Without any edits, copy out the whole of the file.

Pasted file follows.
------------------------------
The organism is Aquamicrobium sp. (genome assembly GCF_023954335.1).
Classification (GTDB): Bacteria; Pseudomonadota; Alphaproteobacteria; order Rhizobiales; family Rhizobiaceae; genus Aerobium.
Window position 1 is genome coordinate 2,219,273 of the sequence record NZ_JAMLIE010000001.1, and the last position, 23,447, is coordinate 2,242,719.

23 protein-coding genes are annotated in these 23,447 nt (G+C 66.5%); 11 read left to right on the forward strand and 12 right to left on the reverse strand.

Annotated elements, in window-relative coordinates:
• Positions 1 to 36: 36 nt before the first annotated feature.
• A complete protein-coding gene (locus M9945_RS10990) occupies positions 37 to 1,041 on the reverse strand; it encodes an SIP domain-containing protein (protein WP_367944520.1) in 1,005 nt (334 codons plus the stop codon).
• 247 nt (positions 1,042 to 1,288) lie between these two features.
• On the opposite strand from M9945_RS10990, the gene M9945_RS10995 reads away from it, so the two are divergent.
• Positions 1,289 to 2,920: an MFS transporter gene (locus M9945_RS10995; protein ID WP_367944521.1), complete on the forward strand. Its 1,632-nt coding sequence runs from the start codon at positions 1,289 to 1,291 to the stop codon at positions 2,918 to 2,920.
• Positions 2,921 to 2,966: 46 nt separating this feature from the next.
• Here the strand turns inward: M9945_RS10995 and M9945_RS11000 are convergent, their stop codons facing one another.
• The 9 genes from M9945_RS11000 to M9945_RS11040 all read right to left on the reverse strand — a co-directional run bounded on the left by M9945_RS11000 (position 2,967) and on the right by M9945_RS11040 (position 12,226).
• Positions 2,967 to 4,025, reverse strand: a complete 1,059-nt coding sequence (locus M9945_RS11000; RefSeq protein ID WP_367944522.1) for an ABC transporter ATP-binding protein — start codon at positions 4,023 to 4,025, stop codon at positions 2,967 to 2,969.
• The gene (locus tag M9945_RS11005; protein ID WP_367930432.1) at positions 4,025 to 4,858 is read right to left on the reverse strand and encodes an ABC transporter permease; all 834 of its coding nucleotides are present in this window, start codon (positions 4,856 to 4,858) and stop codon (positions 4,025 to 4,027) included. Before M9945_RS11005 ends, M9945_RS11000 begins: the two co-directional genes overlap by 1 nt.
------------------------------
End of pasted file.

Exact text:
The organism is Aquamicrobium sp. (genome assembly GCF_023954335.1).
Classification (GTDB): Bacteria; Pseudomonadota; Alphaproteobacteria; order Rhizobiales; family Rhizobiaceae; genus Aerobium.
Window position 1 is genome coordinate 2,219,273 of the sequence record NZ_JAMLIE010000001.1, and the last position, 23,447, is coordinate 2,242,719.

23 protein-coding genes are annotated in these 23,447 nt (G+C 66.5%); 11 read left to right on the forward strand and 12 right to left on the reverse strand.

Annotated elements, in window-relative coordinates:
• Positions 1 to 36: 36 nt before the first annotated feature.
• A complete protein-coding gene (locus M9945_RS10990) occupies positions 37 to 1,041 on the reverse strand; it encodes an SIP domain-containing protein (protein WP_367944520.1) in 1,005 nt (334 codons plus the stop codon).
• 247 nt (positions 1,042 to 1,288) lie between these two features.
• On the opposite strand from M9945_RS10990, the gene M9945_RS10995 reads away from it, so the two are divergent.
• Positions 1,289 to 2,920: an MFS transporter gene (locus M9945_RS10995; protein ID WP_367944521.1), complete on the forward strand. Its 1,632-nt coding sequence runs from the start codon at positions 1,289 to 1,291 to the stop codon at positions 2,918 to 2,920.
• Positions 2,921 to 2,966: 46 nt separating this feature from the next.
• Here the strand turns inward: M9945_RS10995 and M9945_RS11000 are convergent, their stop codons facing one another.
• The 9 genes from M9945_RS11000 to M9945_RS11040 all read right to left on the reverse strand — a co-directional run bounded on the left by M9945_RS11000 (position 2,967) and on the right by M9945_RS11040 (position 12,226).
• Positions 2,967 to 4,025, reverse strand: a complete 1,059-nt coding sequence (locus M9945_RS11000; RefSeq protein ID WP_367944522.1) for an ABC transporter ATP-binding protein — start codon at positions 4,023 to 4,025, stop codon at positions 2,967 to 2,969.
• The gene (locus tag M9945_RS11005; protein ID WP_367930432.1) at positions 4,025 to 4,858 is read right to left on the reverse strand and encodes an ABC transporter permease; all 834 of its coding nucleotides are present in this window, start codon (positions 4,856 to 4,858) and stop codon (positions 4,025 to 4,027) included. Before M9945_RS11005 ends, M9945_RS11000 begins: the two co-directional genes overlap by 1 nt.